The national tour of “Aida” launches April 6 at the Historic Orpheum Theatre in Minneapolis, with a 40-city national tour skedded through September 2002.
Show joins “The Lion King” and “Beauty and the Beast” under the newly created banner Disney on Broadway on Tour.
“The Lion King,” which already has sit-down productions in Los Angeles and Toronto, will begin its national tour in Denver in spring 2002, with 12 cities booked through 2003. It currently performs in London and Japan, with its continental European debut set for Hamburg this fall.
“Aida’s” first European engagement is set for Amsterdam in October 2001.
The “Beauty and the Beast” tour is now in its sixth year. Show opened on Broadway in April 1994.
For the past six months, Disney Theatrical Prods. has marketed its three shows in Gotham as Disney on Broadway. “We’ve branded all three shows together,” said Disney’s Peter Schneider. “Now that they’ll be going out across the country, often playing the same cities, we want to brand them on the road and make some excitement out of it.”
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Hyperion moniker remains
In April, “Aida” opened on Broadway under the umbrella of Hyperion Theatricals. The Mouse House’s Thomas Schumacher said they were not abandoning the name. “People knew our work from ‘Beauty and the Beast’ and ‘The Lion King,’ and we wanted to communicate that ‘Aida’ was a traditional Broadway show, along the line of ‘West Side Story’ or ‘The Phantom of the Opera.’
It remains to be seen if Disney’s in-development musical “Hoopz,” about the Harlem Globetrotters, will end up under the Disney or Hyperion banner. “We’ll focus on its strengths when we’re making it and it is completed,” Schumacher said.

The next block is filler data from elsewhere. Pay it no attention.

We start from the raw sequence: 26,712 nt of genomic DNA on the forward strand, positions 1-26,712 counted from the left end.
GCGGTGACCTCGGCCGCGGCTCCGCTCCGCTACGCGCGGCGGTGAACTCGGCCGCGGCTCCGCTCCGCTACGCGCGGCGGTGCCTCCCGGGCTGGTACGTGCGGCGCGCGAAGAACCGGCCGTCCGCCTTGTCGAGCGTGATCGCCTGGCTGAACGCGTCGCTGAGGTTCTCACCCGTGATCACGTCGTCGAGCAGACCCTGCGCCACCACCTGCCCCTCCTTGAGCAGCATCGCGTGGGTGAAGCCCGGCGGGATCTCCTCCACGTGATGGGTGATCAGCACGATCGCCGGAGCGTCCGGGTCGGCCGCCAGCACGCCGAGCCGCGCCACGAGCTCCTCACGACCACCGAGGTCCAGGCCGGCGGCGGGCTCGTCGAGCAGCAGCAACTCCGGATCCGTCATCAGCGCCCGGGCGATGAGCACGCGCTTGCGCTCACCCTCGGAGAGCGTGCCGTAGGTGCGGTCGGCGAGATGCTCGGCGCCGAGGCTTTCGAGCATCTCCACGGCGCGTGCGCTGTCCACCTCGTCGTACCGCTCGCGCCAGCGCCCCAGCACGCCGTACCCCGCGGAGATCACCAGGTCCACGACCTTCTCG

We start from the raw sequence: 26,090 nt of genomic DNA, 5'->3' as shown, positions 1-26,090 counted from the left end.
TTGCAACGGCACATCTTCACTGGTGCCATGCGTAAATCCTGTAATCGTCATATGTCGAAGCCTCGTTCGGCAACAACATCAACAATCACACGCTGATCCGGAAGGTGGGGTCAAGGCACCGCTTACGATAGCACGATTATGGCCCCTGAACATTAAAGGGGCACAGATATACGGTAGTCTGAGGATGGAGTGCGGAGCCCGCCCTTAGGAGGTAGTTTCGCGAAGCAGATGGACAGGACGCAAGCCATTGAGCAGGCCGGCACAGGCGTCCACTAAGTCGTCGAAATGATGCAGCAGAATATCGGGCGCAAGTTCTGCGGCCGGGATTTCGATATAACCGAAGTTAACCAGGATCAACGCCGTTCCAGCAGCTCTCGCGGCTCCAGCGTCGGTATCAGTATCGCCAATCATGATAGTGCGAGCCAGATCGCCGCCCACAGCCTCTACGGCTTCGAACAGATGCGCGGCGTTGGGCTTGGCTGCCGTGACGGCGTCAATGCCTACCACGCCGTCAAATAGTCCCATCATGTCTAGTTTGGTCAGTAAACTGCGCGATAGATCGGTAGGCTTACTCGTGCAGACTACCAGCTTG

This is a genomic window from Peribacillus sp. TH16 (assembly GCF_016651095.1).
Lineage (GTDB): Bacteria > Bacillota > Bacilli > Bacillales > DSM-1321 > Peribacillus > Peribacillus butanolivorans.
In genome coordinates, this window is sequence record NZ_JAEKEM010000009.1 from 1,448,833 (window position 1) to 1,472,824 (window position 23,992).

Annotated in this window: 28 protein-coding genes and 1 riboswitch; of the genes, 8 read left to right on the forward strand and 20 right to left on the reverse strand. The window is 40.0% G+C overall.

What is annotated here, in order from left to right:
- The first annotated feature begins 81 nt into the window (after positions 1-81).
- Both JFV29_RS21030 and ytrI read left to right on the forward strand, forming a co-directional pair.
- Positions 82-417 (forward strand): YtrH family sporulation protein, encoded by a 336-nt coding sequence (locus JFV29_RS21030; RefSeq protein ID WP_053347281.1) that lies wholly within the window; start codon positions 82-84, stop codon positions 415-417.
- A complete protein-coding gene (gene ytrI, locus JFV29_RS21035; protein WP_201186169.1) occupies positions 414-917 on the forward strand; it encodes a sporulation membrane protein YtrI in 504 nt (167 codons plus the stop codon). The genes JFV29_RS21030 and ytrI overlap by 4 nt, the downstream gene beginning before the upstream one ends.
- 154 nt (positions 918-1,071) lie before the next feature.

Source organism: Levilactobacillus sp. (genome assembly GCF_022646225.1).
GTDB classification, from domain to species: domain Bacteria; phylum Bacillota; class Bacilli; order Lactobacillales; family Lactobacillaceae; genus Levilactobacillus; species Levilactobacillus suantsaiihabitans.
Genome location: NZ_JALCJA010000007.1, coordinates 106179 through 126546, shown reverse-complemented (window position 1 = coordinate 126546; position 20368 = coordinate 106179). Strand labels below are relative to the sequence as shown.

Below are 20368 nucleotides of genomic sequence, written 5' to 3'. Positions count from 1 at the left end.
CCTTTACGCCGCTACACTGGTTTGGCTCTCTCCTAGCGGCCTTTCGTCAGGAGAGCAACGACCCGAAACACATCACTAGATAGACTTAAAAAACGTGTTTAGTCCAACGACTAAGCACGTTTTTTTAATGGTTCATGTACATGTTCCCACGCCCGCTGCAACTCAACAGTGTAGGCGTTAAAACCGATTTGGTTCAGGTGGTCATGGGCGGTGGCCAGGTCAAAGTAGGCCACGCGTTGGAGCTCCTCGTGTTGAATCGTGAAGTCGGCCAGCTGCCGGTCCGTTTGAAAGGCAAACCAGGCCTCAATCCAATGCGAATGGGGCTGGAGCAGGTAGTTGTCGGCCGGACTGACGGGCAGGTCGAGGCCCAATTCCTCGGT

Other projects in the Disney Theatricals’ pipeline include Julie Taymor’s take on “Pinocchio” and a legit version of “The Little Mermaid,” with Matthew Bourne directing.
Also in the works is a stage show based on Disney’s catalog of songs. However, a recent reading in New York of “Carnival,” the 1961 Bob Merrill/Michael Stewart musical, will not lead to further development. “It was not quite right for us,” Schumacher said.
From Broadway opening to national tour, “Aida” starts out on the road only 13 months after its Gotham premiere. “Beauty and the Beast” took two years to achieve that metamorphosis, while “The Lion King” planned to open in Denver 3-1/2 after its Broadway debut at the New Amsterdam Theatre.
The two Disney Theatricals producers said the varying sizes of the shows’ respective productions made for radically different road presentations.
” ‘The Lion King’ has taken longer because we created it with a sit-down strategy in mind,” Schumacher said of Taymor’s production.
He added that the current L.A. and Toronto stagings would eventually move to other cities yet to be determined, and that “excitement” from presenters for the show has not diminished since it opened on Broadway more than two years ago.